“Have you visited the church?” “No, not yet.” “It’s nearly 5 o’clock, it’s going to close soon. Come with me”. I follow him, leaving the bikes behind unattached and hoping Jean Michel will not worry when he doesn’t find me. “Where are you from?” he asks. “Well, I’m Australian, my husband is French and we live in France”, I explain. He then says a few words in French because he had noticed the book I was reading.
We can go into the church but only the narthex is open. The wrought iron gates leading into the nave are closed. “This is our town’s most famous place”, he says. “It’s a Christmas scene on the ceiling and a crucifixion at the end.” Jean Michel arrives at this point and I explain in French what’s going on. The man offers to find a key to get into the nave but we say we can see well enough from the narthex.
He then explains that the town is famous for its church and the manufacture of Mauser weapons. No wonder it was bombed during the war!
At my insistence we go up to the old part of the town although Jean Michel is not convinced there is anything up there. However, there are several pretty houses and, more importantly, an eis café. We choose our flavours (we know all the vocab now) and sit down on a nearby bench in a sort of kiosk to eat them. Two other people are sitting there as well and start asking us questions about our holiday, where we live, etc. This is probably the first time we’ve had a real conversation in Germany.
The sky is getting darker and darker and it’s also getting very windy. “Do you have rain clothes?” asks the lady. “Yes, we have our capes”, I reply. Thank goodness. We are just finishing our ice-creams when the first drops start to fall.
We hastily put our capes on (Jean Michel does not refuse this time) and head for the ramp. I walk my bike down as I’m afraid it might be slippery. By the time we leave the town, it’s absolutely pelting down and doesn’t look as though it will let up soon. Suddenly, we realise that we’ve gone too far and don’t know where we are.
I see a bus shelter and we wait there for a bit. Jean Michel goes off to reconnoiter and eventually locates the underpass into Atloberndorf. that we missed It’s still raining heavily and the gutters are still flooded when we approach the car. I see a place where we can park the car while we put the bikes on without getting even wetter.
We are soaked from the thighs down and our sandals are swimming with water. Fortunately we have a suitcase of clean clothes in the car plus a second pair of sandals so are able to change before going home. It’s still raining when we leave. I make a mistake when entering the address in the Tom-Tom and we end up in Freundstadt. It takes another ¾ hour to get home.
Our cycling holiday in Germany is over and the weather seems to agree that it’s time to go back to Blois where the temperatures have improved considerably.
We have now cycled along the Danube, the Rhine, the Moselle, the Elb, the Romantic Road (the Tauber), the polders in Friesland, Lake Constance and the Neckar in Germany on four different occasions. The Danube and Lake Constance remain our favourites.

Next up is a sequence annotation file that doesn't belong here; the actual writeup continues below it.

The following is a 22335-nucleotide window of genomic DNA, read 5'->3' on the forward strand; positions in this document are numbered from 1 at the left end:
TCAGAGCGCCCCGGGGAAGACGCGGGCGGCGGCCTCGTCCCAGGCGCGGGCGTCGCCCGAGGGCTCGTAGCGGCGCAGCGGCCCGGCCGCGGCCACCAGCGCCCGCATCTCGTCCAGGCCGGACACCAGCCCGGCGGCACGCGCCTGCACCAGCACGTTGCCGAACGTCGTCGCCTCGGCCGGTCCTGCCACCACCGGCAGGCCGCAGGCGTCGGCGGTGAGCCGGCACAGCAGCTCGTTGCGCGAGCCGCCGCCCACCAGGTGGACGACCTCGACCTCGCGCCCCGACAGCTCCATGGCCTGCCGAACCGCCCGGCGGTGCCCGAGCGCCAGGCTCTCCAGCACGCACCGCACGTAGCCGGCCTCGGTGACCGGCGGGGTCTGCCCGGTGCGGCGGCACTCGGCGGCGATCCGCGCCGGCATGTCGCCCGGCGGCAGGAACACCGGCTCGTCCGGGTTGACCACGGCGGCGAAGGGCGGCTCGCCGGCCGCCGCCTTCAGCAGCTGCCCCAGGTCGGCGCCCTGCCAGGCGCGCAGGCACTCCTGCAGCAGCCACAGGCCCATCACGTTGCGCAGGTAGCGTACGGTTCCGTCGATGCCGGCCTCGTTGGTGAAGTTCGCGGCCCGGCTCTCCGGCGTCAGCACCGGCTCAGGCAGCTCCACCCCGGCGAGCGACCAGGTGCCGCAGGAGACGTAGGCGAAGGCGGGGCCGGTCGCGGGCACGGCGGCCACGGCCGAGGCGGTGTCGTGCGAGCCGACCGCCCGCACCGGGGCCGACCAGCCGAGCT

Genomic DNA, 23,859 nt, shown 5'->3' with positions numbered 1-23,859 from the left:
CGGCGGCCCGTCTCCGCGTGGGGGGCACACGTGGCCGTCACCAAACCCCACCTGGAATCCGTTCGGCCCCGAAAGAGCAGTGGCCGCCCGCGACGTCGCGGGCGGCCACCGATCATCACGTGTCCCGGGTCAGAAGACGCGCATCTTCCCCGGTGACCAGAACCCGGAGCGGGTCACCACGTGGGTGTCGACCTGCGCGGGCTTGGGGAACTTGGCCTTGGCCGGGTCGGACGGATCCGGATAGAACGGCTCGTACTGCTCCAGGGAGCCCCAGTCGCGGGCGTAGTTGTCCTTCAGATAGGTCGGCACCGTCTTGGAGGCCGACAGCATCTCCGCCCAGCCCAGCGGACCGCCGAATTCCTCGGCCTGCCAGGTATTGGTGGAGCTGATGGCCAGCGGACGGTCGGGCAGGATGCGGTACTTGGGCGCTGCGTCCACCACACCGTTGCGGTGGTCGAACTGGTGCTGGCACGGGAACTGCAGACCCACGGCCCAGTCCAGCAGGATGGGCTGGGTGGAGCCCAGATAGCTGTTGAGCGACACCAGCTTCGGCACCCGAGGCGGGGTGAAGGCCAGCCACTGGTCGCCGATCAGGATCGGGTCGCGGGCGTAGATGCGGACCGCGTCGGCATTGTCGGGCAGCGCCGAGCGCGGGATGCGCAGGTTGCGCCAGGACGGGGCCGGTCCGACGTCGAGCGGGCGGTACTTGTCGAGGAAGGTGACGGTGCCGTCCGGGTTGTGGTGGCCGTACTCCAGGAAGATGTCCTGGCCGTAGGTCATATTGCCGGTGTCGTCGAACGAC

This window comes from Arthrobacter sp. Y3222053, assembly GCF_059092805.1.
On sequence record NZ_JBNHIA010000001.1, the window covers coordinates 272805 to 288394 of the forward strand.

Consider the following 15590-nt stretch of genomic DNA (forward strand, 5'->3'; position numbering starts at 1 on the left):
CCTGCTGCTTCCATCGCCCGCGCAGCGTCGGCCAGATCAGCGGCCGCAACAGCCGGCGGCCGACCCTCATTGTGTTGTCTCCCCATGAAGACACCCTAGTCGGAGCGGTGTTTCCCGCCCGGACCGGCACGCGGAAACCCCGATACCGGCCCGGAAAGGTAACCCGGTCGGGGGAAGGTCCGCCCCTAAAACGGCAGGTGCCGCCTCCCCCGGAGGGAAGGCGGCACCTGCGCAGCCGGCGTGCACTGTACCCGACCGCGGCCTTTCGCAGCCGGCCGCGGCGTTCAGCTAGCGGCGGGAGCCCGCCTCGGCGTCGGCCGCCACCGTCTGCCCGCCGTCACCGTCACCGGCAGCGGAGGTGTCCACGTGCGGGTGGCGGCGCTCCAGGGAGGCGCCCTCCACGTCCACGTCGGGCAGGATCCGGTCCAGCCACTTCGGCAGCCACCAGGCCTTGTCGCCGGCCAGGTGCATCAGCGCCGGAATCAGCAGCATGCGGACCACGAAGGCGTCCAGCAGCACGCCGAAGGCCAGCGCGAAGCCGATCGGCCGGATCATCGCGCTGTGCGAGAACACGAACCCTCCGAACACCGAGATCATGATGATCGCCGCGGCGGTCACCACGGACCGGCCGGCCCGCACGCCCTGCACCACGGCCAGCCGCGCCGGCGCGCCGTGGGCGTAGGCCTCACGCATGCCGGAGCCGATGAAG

14 thoughts on “Cycling along the Neckar in Germany #3 – Rottweil to Oberndorf”
It sounds like you’ve enjoyed it. The covered bridges are a particular delight. That tower seems rather out of place.
Yes, the covered bridges are lovely and I agree about the tower.
Having never thought about it, it had never occurred to me that Rottweilers came from a place called Rottweil, which until your post, I had never heard of.
That photographer is me 🙂 (except that I am expected to keep up — nobody waits for me).
I’m interested that the crop you are cycling through is oats. You don’t see oats much here.
Did you find out what the tower is for? What is it testing?
I love the water trough, and so immaculately clean!
Any idea what the odd and out of place stripey yellow and black shutters in Obendorf are about?
No, I didn’t know that Rottweilers were from Rottweil either :).
JM is the one who takes ages with photos. I shout out “Photo!” and he usually stops, comes back, has a look, takes the cap of his lens lens, fiddles around with goodness knows what, takes the photo and puts the lens cap back on. Meanwhile, I have already taken my photo with my trusty iPhone and am waiting patiently :).
You often see oats in Germany and very rarely see animals in the open, even in summer.
It’s a tower for testing lifts (ascenseurs). I guess my paragraph isn’t clear enough.
We loved the water trough too.
Stripey something/black shutters are quite common in Germany. I don’t know if there is any significance. http://www.aussieinfrance.com/2013/06/cycling-on-the-danube-in-germany-binzwangen-to-mengen-including-zwiefalten/. I cannot find any information in English or French about Obendorf, not even the name of the church!
I’m sad that this is only the first real conversation you’ve had in Germany!
I found the name but it is in German. Augustiner Klosterkirche
Here is a link: http://www.oberndorf.de/,Lde/Startseite/Freizeit/klosterkirche.html
Thank you Lorri! It is not easy to talk to the locals when you don’t speak their native tongue. It also depends on the type of accommodation. When we cycled along the Danube, we met more people.